versión impresa ISSN 1665-8906
Over the past two decades, a twist in the migratory relationship between Mexico and the United States has begun to attract the attention of policy makers and scholars: a growing stream of people moving permanently or semi-permanently from the United States to Mexico. The general understanding of this phenomenon until recently has been that these migrants are wealthy retirees moving to isolated resort-type complexes in beach cities. However, the present paper demonstrates that the migration is actually heterogeneous in terms of its people, places and impacts. Thus, we argue that study of the phenomenon must be expanded to include not only a better understanding of the migrants themselves, but also the impacts on the receiving localities. To this end, we propose a framework for a research agenda, creating a typology of receiving places and the settlements within these places.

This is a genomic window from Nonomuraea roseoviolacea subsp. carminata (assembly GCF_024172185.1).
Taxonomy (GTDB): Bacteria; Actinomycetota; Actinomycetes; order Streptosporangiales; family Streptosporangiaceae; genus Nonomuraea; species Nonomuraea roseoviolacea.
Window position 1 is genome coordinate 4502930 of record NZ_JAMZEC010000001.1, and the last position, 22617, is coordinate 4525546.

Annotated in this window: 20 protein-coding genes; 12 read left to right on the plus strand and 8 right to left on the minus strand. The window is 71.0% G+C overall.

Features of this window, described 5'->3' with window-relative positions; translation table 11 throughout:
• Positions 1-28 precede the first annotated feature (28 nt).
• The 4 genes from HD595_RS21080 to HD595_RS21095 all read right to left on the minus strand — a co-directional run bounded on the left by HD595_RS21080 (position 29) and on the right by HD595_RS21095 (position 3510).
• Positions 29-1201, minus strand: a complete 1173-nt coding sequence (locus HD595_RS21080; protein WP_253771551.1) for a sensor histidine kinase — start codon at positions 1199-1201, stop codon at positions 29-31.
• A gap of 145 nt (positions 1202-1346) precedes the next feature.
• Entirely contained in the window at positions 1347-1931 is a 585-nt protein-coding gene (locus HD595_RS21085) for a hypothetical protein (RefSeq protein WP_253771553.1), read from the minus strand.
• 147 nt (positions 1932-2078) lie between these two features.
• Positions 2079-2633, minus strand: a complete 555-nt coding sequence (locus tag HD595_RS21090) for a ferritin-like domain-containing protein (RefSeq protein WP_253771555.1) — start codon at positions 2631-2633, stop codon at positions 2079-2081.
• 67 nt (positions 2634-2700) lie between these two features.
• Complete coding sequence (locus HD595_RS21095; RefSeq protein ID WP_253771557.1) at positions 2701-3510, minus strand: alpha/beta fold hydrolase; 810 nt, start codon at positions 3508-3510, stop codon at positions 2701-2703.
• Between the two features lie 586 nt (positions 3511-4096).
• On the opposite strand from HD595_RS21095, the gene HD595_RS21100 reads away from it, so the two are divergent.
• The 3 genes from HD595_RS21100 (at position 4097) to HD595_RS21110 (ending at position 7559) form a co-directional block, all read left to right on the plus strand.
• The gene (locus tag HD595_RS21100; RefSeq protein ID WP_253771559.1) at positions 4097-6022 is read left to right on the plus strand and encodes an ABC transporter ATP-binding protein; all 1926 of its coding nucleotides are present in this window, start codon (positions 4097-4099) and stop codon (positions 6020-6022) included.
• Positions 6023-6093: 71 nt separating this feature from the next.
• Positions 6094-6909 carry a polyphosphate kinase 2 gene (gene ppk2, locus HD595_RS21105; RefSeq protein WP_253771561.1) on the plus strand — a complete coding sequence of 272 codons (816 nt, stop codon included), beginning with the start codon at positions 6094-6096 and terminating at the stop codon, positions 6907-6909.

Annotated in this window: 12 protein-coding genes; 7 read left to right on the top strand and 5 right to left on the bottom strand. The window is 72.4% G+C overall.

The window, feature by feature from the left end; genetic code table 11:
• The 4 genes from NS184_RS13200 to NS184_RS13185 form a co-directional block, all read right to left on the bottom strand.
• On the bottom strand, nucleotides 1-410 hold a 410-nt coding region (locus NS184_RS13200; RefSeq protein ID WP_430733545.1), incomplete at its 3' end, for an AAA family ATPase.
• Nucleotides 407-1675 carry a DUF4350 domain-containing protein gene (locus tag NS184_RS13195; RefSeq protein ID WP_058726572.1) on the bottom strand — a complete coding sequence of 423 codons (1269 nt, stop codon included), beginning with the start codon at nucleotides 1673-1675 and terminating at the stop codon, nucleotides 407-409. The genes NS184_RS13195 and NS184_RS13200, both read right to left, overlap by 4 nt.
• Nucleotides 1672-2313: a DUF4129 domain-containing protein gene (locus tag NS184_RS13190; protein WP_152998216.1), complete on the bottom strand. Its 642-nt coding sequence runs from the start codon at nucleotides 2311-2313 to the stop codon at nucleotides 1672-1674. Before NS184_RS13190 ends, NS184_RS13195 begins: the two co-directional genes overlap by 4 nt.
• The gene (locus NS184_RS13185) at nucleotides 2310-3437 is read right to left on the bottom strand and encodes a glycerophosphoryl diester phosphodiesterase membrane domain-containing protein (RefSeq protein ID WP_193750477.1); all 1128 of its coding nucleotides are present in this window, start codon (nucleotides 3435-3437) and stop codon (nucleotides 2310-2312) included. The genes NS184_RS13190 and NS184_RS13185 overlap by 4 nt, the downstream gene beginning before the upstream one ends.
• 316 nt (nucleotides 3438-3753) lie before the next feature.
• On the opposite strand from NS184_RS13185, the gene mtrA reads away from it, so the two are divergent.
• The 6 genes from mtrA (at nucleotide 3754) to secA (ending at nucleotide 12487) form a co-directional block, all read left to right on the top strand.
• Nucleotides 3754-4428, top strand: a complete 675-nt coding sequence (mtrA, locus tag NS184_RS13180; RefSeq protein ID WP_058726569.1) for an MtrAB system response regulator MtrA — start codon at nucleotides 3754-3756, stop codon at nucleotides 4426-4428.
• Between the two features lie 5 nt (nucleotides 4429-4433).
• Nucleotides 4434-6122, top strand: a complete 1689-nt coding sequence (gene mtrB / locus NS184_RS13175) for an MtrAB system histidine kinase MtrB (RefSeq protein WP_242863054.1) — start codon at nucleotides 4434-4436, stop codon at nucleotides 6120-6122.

Palabras llave : retirement migration; urban planning; tourism geographies; Mexico; United States.